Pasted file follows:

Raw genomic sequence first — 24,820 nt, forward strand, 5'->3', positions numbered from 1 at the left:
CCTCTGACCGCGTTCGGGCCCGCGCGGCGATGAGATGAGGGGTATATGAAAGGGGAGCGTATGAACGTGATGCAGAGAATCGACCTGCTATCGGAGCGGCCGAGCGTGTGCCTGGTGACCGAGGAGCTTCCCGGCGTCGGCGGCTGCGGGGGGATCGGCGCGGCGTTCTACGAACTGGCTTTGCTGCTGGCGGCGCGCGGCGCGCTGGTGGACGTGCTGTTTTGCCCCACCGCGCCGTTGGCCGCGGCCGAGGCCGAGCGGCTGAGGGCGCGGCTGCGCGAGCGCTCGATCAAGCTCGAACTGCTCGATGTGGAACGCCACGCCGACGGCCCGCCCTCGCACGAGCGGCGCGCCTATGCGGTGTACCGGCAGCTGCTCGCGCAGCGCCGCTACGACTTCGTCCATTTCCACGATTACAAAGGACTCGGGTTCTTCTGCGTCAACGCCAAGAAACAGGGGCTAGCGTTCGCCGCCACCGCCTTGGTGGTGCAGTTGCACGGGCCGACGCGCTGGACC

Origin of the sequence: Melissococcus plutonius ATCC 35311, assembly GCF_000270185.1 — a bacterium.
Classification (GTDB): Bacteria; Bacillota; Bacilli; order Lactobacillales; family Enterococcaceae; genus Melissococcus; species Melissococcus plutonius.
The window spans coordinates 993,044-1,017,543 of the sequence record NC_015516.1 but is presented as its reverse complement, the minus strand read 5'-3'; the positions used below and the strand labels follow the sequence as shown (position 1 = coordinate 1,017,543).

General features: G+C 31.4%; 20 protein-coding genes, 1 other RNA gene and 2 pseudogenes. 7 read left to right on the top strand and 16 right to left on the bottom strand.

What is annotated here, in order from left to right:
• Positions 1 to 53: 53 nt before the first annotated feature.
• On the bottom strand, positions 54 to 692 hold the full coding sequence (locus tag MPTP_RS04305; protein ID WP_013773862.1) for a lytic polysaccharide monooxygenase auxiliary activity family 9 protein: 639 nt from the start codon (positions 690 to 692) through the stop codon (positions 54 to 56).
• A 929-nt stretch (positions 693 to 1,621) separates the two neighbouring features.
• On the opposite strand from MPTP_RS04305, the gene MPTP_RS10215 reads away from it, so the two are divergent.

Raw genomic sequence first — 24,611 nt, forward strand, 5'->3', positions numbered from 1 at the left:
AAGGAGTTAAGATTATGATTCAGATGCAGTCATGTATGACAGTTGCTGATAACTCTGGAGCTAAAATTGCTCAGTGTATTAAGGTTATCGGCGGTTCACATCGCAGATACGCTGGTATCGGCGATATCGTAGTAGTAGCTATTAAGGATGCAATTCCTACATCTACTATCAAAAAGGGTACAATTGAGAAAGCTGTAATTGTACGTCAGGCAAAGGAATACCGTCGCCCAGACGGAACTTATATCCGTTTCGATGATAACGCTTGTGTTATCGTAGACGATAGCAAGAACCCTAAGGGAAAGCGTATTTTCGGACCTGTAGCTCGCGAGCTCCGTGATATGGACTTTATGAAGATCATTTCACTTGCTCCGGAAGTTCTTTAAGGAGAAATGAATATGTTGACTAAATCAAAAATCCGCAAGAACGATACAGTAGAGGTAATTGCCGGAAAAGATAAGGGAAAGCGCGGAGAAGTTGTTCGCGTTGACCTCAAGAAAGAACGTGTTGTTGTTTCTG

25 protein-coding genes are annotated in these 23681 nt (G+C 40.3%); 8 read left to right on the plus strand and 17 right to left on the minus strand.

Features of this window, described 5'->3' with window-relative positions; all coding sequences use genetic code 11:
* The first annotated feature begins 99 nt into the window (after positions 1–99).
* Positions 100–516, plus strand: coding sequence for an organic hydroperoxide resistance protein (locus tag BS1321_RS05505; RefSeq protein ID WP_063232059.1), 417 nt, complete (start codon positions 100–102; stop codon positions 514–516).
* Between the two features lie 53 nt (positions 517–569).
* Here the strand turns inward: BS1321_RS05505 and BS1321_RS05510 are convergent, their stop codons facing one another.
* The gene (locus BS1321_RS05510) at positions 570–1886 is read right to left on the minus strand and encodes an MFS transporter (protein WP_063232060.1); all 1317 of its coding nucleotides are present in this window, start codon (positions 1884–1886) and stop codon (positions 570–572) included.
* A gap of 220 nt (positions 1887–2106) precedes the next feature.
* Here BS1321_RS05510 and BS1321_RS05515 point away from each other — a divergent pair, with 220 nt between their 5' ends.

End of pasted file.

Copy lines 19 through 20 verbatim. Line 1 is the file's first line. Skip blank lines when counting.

* Here the strand turns inward: BS1321_RS05505 and BS1321_RS05510 are convergent, their stop codons facing one another.
* The gene (locus BS1321_RS05510) at positions 570–1886 is read right to left on the minus strand and encodes an MFS transporter (protein WP_063232060.1); all 1317 of its coding nucleotides are present in this window, start codon (positions 1884–1886) and stop codon (positions 570–572) included.